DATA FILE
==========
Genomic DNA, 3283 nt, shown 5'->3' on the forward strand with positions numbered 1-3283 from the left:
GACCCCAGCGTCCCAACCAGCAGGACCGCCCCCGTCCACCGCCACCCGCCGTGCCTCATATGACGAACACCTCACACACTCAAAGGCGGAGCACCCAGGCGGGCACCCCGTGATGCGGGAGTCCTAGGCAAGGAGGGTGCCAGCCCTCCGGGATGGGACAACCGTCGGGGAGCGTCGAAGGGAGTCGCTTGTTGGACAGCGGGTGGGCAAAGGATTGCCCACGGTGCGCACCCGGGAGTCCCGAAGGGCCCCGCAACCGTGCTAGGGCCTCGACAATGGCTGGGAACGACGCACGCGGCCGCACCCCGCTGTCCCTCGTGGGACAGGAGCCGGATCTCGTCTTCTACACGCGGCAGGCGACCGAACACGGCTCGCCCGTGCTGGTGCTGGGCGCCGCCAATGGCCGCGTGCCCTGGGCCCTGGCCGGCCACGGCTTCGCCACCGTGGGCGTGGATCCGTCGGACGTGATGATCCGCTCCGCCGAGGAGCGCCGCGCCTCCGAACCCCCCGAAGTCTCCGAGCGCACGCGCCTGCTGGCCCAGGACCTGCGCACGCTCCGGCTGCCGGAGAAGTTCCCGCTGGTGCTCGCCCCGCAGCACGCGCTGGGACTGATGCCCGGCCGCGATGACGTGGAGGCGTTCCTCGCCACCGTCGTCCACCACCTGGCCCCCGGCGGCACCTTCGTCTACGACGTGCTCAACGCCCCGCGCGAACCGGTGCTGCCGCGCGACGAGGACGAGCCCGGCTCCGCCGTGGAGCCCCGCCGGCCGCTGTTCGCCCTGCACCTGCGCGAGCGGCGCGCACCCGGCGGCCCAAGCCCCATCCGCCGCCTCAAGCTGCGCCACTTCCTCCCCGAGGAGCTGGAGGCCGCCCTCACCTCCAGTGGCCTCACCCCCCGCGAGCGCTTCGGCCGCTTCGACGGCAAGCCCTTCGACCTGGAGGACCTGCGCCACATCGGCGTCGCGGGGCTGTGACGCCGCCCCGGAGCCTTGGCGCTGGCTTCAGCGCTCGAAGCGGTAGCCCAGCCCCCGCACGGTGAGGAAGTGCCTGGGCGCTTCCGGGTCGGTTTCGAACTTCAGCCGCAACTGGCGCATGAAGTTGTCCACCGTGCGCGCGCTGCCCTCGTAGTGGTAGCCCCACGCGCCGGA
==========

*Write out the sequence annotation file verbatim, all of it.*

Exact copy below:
Genomic DNA, 3283 nt, shown 5'->3' on the forward strand with positions numbered 1-3283 from the left:
GACCCCAGCGTCCCAACCAGCAGGACCGCCCCCGTCCACCGCCACCCGCCGTGCCTCATATGACGAACACCTCACACACTCAAAGGCGGAGCACCCAGGCGGGCACCCCGTGATGCGGGAGTCCTAGGCAAGGAGGGTGCCAGCCCTCCGGGATGGGACAACCGTCGGGGAGCGTCGAAGGGAGTCGCTTGTTGGACAGCGGGTGGGCAAAGGATTGCCCACGGTGCGCACCCGGGAGTCCCGAAGGGCCCCGCAACCGTGCTAGGGCCTCGACAATGGCTGGGAACGACGCACGCGGCCGCACCCCGCTGTCCCTCGTGGGACAGGAGCCGGATCTCGTCTTCTACACGCGGCAGGCGACCGAACACGGCTCGCCCGTGCTGGTGCTGGGCGCCGCCAATGGCCGCGTGCCCTGGGCCCTGGCCGGCCACGGCTTCGCCACCGTGGGCGTGGATCCGTCGGACGTGATGATCCGCTCCGCCGAGGAGCGCCGCGCCTCCGAACCCCCCGAAGTCTCCGAGCGCACGCGCCTGCTGGCCCAGGACCTGCGCACGCTCCGGCTGCCGGAGAAGTTCCCGCTGGTGCTCGCCCCGCAGCACGCGCTGGGACTGATGCCCGGCCGCGATGACGTGGAGGCGTTCCTCGCCACCGTCGTCCACCACCTGGCCCCCGGCGGCACCTTCGTCTACGACGTGCTCAACGCCCCGCGCGAACCGGTGCTGCCGCGCGACGAGGACGAGCCCGGCTCCGCCGTGGAGCCCCGCCGGCCGCTGTTCGCCCTGCACCTGCGCGAGCGGCGCGCACCCGGCGGCCCAAGCCCCATCCGCCGCCTCAAGCTGCGCCACTTCCTCCCCGAGGAGCTGGAGGCCGCCCTCACCTCCAGTGGCCTCACCCCCCGCGAGCGCTTCGGCCGCTTCGACGGCAAGCCCTTCGACCTGGAGGACCTGCGCCACATCGGCGTCGCGGGGCTGTGACGCCGCCCCGGAGCCTTGGCGCTGGCTTCAGCGCTCGAAGCGGTAGCCCAGCCCCCGCACGGTGAGGAAGTGCCTGGGCGCTTCCGGGTCGGTTTCGAACTTCAGCCGCAACTGGCGCATGAAGTTGTCCACCGTGCGCGCGCTGCCCTCGTAGTGGTAGCCCCACGCGCCGGA